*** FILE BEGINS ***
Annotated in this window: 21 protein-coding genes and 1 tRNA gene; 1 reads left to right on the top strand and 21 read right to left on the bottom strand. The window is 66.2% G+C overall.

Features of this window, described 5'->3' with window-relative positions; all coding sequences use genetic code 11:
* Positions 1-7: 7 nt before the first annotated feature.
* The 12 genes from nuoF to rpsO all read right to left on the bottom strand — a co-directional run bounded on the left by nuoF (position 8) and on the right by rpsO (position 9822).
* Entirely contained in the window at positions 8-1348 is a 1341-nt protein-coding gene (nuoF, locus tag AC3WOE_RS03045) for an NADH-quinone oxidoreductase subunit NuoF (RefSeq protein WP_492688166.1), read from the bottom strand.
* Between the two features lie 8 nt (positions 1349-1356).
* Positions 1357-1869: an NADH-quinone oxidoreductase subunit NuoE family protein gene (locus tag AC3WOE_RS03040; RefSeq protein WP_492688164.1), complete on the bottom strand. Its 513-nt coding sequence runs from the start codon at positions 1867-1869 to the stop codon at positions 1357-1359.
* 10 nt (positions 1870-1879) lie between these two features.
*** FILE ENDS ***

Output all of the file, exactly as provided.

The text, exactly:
Annotated in this window: 21 protein-coding genes and 1 tRNA gene; 1 reads left to right on the top strand and 21 read right to left on the bottom strand. The window is 66.2% G+C overall.

Features of this window, described 5'->3' with window-relative positions; all coding sequences use genetic code 11:
* Positions 1-7: 7 nt before the first annotated feature.
* The 12 genes from nuoF to rpsO all read right to left on the bottom strand — a co-directional run bounded on the left by nuoF (position 8) and on the right by rpsO (position 9822).
* Entirely contained in the window at positions 8-1348 is a 1341-nt protein-coding gene (nuoF, locus tag AC3WOE_RS03045) for an NADH-quinone oxidoreductase subunit NuoF (RefSeq protein WP_492688166.1), read from the bottom strand.
* Between the two features lie 8 nt (positions 1349-1356).
* Positions 1357-1869: an NADH-quinone oxidoreductase subunit NuoE family protein gene (locus tag AC3WOE_RS03040; RefSeq protein WP_492688164.1), complete on the bottom strand. Its 513-nt coding sequence runs from the start codon at positions 1867-1869 to the stop codon at positions 1357-1359.
* 10 nt (positions 1870-1879) lie between these two features.